First, companies must ensure they are using diverse and representative data for training AI systems. If certain demographics or regions are underrepresented, the company should undertake additional data collection efforts or employ alternative strategies like data augmentation or synthetic data generation.

Second, regular audits of AI systems should be conducted to ensure they are functioning as intended and not producing biased outcomes. This auditing process involves testing the AI system under different scenarios and ensuring it performs equitably across diverse demographics and situations.

Third, investment in explainable AI, which enables human understanding and interpretation of AI decisions, is vital. If a decision appears biased, the transparency provided by explainable AI can help in identifying the cause and correcting it.

Fourth, companies should establish robust bias mitigation strategies. This includes setting clear guidelines for handling intended bias, continuously monitoring for unintended bias, and having a responsive action plan if bias is detected.

How the Life Insurance Industry Can Navigate AI Bias
Understanding some key techniques used for identifying and mitigating bias in AI can offer insight into how the life insurance industry can navigate this complex issue. Here are a few examples:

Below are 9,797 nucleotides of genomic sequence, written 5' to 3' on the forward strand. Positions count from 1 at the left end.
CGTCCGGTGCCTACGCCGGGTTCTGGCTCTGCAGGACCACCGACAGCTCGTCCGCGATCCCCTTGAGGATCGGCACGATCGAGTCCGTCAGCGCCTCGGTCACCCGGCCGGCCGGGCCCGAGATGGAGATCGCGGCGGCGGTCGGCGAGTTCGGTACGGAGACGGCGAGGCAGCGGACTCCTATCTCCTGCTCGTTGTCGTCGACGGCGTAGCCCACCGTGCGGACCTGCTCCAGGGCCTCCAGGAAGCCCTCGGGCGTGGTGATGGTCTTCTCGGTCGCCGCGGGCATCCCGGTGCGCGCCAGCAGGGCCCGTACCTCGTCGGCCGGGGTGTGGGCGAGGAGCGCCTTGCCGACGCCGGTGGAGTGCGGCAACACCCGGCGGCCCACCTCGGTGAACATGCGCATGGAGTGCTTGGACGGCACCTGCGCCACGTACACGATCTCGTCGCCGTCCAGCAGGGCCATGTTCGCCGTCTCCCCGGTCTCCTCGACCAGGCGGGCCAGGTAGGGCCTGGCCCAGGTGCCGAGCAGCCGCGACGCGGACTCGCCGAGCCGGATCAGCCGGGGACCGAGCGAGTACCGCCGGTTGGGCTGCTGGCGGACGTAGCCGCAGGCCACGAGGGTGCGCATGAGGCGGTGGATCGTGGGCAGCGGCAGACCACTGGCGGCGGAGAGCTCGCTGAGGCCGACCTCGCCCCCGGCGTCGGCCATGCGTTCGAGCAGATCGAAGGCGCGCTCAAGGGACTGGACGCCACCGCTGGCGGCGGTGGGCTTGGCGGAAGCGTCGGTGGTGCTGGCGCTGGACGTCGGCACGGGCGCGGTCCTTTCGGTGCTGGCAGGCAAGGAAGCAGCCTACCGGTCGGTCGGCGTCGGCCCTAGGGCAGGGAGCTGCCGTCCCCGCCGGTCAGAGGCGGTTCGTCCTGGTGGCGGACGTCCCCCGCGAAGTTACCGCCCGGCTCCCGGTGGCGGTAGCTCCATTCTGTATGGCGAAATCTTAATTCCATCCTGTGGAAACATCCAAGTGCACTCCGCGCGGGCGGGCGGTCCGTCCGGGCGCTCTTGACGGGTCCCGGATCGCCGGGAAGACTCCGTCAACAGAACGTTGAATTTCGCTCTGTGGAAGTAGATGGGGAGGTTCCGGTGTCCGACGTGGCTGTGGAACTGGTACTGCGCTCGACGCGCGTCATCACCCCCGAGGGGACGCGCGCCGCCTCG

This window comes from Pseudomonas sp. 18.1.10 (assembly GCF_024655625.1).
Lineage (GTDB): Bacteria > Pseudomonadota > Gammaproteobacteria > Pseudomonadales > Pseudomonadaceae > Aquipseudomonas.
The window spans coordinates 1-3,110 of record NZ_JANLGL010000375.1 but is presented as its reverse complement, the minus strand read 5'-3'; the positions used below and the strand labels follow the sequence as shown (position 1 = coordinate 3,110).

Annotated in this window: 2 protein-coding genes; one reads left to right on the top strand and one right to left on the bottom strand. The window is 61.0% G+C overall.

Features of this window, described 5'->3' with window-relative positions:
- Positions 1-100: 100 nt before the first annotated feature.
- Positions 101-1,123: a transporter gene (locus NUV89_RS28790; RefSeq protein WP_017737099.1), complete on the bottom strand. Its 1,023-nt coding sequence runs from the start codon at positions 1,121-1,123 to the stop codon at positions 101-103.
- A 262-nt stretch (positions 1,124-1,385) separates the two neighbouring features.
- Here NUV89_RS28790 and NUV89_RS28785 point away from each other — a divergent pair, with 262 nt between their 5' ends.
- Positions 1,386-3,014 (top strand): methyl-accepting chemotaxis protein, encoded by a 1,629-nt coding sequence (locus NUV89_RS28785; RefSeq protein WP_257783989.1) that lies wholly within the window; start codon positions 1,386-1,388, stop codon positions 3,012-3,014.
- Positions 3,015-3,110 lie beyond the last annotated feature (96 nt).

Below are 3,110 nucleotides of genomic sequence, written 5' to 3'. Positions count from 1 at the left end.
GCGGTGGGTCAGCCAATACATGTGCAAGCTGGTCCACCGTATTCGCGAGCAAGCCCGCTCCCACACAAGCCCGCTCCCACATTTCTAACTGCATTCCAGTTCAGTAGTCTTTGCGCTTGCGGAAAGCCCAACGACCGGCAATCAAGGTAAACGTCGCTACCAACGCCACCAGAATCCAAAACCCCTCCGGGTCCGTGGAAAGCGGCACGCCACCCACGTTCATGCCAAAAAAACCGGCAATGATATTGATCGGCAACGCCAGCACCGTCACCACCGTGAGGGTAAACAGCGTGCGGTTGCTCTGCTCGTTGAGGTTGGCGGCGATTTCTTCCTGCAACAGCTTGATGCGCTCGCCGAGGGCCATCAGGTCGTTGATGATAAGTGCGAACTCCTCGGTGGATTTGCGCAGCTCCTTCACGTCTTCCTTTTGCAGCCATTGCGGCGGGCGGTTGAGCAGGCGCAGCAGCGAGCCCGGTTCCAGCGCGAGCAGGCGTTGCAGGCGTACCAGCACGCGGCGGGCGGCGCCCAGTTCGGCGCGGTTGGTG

1. Fairness through Unawareness: This technique essentially means “what an AI system doesn’t know, it can’t misuse.” Here, potentially sensitive characteristics like gender, race, or socioeconomic status are purposely excluded from the data that the AI system uses. By doing this, we are trying to prevent the AI system from making biased decisions based on these attributes. However, this approach may not always work, especially if there are other variables indirectly linked to the sensitive attributes.
  2. Fairness through Awareness: This is the opposite of the previous technique, which involves consciously including sensitive attributes in the AI’s data but instructing the system to ensure fair treatment across all groups. For instance, the AI system might be programmed to ensure that people from various income brackets have equal access to life insurance policies, even if their income levels were part of the data the system learned from.
  3. Counterfactual Fairness: This approach involves the use of “what-if” scenarios to test the AI system’s decisions for bias. Basically, the system’s decisions are evaluated based on hypothetical situations where a particular attribute is changed. For example, if changing a person’s residential area in a risk assessment scenario significantly alters the risk prediction, it may indicate a bias in the AI system that needs to be addressed.